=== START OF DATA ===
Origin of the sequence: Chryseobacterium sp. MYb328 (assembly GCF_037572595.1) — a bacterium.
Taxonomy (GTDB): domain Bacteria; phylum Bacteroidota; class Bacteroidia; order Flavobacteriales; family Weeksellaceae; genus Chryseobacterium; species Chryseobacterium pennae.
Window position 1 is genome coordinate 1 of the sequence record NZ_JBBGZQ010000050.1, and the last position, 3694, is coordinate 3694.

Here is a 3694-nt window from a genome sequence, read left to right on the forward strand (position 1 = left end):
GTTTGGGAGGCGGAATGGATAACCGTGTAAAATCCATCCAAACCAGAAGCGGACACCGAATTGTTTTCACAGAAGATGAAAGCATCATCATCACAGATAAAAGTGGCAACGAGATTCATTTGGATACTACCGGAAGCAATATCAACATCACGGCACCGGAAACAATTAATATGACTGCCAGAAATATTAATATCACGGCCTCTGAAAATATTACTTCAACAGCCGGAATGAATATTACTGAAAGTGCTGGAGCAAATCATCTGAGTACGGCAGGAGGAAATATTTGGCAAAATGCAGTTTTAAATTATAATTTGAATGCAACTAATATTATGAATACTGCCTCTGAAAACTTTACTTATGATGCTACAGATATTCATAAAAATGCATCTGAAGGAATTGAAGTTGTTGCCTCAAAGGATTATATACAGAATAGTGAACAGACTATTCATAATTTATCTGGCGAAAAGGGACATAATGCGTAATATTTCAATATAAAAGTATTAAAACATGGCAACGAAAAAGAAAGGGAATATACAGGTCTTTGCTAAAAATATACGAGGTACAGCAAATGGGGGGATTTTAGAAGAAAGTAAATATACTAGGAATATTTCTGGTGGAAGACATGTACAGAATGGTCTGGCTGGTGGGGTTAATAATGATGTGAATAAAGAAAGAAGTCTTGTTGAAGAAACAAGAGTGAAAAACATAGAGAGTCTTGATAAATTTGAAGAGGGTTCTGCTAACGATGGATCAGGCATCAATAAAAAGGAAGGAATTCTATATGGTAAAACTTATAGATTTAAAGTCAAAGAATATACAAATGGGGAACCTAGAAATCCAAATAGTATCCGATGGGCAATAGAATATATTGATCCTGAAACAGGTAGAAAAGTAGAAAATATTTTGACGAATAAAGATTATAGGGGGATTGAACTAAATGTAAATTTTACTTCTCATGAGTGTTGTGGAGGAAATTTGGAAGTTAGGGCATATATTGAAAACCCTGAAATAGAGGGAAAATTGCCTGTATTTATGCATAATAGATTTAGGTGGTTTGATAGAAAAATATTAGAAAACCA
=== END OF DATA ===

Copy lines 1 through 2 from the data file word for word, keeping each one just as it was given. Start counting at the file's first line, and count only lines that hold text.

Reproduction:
Origin of the sequence: Chryseobacterium sp. MYb328 (assembly GCF_037572595.1) — a bacterium.
Taxonomy (GTDB): domain Bacteria; phylum Bacteroidota; class Bacteroidia; order Flavobacteriales; family Weeksellaceae; genus Chryseobacterium; species Chryseobacterium pennae.